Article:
What was Jefferson's relationship with his wife like?
Thomas Jefferson in his own thoughts and words, did not believe his life had started until he met his wife. In Martha “Patty” Wayles Skelton, Thomas Jefferson found a woman who spoke his language. She was five and half years younger than her new husband and she was beautiful, musically inclined, well-read–he adored her. Patty and Thomas both shared tastes in literature and wife-ranging conversation. One described the Jeffersons “A couple… well calculated and disposed to communicate knowledge and pleasure.” Their nights were filled with music, wine and talk–they talked of everything. He confided in her about politics. A granddaughter recalled of Patty’s “passionate attachment” to Jefferson and her “exalted opinion of him.”Jefferson’s “conduct as a husband had been admirable in its ensemble, charming in its detail.”
“But it was always so with him,” Mrs. Jefferson is said to have remarked, “he is so good himself, that he cannot understand how bad other people may be.” Mr. Jefferson once gently rebuked her for reminding eldest daughter, Patsy, of an old childhood crime. “My dear, a fault in so young a child once punished should be forgotten.” Patty had a temper but in her relationship with her husband, was “completely subdued by her exceeding affection for him.” Patty could reassure and clam her husband, who was given to worry and restlessness. Easing Thomas Jefferson’s emotional tension was a difficult task, one that she was fluent in.
Jefferson undertook legal work for John Wayles (father of Patty) beginning in 1768. The widow immediately was appealing to Jefferson. At first it was a pursuit in which he worked for and by 1771, he was in full press. He wrote a romantic and poetical description of her to a correspondent. A pair of competing suitors once arrived at the Forest (the Wayles’s plantation), where they heard Patty and Thomas playing and singing beautifully together. Looking at one another, the two callers were said to have recognized the inevitable and departed without announcing themselves (Meacham 56). Jefferson was determined to to have her and to five her the best of everything.
Thomas Jefferson married Martha Wayles Skelton on New Year’s day 1772. He was twenty-eight; she was twenty-three. The Anglican ceremony was held at her father’s house and the celebrations ran for several days. On their marriage license, dated December 20, 1771, Jefferson mistakenly referred to her as a “spinster” and crossed it out and inserted “widow”. Their first child, Martha, nicknamed Patsy, was born at one in the morning of Sunday, September 27th, 1772. The Jeffersons remained at the Forest for some day before setting out for Monticello through ever-worsening snowy weather. As they approached for Monticello through worsening snowy weather. As they approached Shadwell (Jefferson’s childhood home) and Monticello, the snow had grown too deep for their phaeton to continue. He and Patty then got on horseback and pressed on through the forest, wind, ice, snow and gathering darkness (Meacham 58). A sunset, they began their ascent, slowly and miserably taking the mountain’s 867 feet. When the arrived, they were found unexpected and the fires were out. Their was a bottle of wine left out.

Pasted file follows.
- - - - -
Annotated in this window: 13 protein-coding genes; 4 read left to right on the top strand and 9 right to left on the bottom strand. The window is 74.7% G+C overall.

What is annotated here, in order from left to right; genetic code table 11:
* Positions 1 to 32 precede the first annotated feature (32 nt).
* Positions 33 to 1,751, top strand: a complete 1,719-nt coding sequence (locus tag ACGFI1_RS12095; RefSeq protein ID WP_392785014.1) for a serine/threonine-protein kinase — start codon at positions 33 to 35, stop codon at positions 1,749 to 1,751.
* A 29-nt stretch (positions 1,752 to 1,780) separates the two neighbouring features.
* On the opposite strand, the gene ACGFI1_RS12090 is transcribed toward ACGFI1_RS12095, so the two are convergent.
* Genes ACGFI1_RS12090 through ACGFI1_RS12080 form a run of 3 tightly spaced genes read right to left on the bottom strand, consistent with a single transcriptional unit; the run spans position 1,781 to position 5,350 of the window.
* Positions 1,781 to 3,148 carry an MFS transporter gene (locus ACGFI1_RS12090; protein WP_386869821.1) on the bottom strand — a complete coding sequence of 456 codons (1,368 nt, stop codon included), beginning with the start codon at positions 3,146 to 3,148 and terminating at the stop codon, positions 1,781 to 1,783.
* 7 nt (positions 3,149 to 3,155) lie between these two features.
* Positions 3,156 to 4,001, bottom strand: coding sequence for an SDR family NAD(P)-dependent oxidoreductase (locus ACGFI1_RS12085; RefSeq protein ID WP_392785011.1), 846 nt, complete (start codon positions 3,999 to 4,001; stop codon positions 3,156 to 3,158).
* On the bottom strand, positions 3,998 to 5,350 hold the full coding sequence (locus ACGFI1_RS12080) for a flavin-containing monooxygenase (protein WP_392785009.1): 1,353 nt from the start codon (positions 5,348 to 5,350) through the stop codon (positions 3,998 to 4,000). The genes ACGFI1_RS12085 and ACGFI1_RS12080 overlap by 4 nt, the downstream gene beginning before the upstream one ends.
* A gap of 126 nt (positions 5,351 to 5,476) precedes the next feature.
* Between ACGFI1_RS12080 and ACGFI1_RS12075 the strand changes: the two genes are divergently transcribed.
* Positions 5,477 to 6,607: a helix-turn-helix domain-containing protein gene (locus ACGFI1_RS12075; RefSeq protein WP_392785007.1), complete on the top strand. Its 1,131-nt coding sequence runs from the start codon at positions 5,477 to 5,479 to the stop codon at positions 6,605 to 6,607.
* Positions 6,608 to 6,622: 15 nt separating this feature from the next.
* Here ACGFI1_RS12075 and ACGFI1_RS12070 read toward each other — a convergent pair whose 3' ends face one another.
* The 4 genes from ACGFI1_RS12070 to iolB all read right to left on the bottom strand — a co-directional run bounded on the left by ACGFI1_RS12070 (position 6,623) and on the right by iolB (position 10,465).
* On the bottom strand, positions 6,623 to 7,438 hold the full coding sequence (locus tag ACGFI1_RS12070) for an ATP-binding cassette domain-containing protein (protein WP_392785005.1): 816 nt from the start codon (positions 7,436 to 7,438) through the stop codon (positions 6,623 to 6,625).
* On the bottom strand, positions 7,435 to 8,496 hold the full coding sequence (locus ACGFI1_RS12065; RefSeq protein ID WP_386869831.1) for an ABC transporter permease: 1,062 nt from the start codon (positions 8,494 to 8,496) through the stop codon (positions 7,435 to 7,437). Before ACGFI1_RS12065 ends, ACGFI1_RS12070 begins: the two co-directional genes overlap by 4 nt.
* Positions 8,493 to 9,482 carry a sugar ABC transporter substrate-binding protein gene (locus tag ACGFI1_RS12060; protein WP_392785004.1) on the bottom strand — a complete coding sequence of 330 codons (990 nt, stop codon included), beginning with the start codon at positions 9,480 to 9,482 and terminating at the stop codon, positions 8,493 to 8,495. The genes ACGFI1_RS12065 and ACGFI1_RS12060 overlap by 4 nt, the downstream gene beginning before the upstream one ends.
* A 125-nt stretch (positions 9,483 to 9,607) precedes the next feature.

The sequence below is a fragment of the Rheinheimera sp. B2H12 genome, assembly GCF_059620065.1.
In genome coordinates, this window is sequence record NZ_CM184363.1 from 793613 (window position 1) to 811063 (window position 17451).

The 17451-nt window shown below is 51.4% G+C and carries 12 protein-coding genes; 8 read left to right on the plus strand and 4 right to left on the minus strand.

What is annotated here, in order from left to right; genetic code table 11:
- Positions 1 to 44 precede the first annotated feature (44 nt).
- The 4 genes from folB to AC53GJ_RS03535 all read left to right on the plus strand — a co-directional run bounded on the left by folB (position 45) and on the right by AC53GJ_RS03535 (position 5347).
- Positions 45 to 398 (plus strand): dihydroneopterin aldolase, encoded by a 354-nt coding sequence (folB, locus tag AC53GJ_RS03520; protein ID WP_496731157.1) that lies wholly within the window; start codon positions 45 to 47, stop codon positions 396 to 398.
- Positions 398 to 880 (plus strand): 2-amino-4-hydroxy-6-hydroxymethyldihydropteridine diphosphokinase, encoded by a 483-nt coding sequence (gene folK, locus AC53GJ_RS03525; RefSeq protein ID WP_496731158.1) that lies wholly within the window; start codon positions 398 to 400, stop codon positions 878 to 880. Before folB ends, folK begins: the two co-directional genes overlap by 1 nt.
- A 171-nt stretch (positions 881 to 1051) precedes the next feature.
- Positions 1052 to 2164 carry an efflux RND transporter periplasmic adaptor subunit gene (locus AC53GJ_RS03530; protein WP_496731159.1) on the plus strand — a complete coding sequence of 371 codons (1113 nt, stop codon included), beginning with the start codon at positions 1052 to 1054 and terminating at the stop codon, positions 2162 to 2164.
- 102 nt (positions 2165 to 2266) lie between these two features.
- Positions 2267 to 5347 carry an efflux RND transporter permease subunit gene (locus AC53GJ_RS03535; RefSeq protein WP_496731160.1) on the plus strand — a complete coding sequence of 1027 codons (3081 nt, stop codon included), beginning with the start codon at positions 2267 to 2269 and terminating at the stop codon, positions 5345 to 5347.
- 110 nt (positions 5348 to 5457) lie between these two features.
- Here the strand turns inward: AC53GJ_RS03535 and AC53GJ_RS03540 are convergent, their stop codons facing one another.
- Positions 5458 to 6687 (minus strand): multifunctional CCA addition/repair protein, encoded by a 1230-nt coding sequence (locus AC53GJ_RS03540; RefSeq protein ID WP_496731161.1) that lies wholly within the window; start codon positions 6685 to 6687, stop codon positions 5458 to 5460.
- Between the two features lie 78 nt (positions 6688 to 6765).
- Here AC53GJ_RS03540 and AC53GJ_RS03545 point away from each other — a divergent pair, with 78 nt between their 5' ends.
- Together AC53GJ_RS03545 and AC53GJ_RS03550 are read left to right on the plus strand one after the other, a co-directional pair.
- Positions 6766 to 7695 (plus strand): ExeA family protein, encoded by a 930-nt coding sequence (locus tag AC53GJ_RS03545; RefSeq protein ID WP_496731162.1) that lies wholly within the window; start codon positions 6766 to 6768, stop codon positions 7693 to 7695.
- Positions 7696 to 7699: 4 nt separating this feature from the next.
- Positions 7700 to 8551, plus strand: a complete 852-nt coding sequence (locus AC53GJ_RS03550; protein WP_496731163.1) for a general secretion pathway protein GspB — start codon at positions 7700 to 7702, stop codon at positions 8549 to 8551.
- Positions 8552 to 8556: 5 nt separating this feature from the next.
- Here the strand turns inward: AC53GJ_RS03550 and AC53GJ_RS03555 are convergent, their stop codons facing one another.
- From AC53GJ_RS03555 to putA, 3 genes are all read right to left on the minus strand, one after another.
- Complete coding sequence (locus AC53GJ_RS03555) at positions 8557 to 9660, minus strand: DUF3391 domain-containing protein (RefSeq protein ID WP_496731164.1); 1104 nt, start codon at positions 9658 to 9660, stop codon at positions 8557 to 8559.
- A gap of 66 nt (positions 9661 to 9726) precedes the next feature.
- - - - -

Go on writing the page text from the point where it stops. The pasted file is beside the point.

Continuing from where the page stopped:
After a week or so they moved on to Elk Hill which belonged to Patty. Patty Jefferson was a careful housekeeper. She saw to fresh supplies of meat, eggs, butter and fruit; while also supervising the making of beer and soap. She personally directed the work of the kitchen on more sophisticated foods. “Mrs. Jefferson would come out there with a cookery book in her hand and read out of it to Isaac’s mother how to make cakes, tarts and so on,” recalled Isaac Granger Jefferson, a slave of Monticello. A German officer, founding the Jeffersons charming and engaging. Patty Jefferson gave birth to a second daughter on Sunday, April 3rd, 1774. She was named Jane Jefferson. Jefferson proved an attentive husband and father. His book notes that purchase of “breast pipes” glass devices that were used in the breastfeeding of infants. Martha’s account book tracks her daily work, including supervising the slaughter of ducks, turkeys, hogs, sheep and lambs. She also managed the slaves in the household.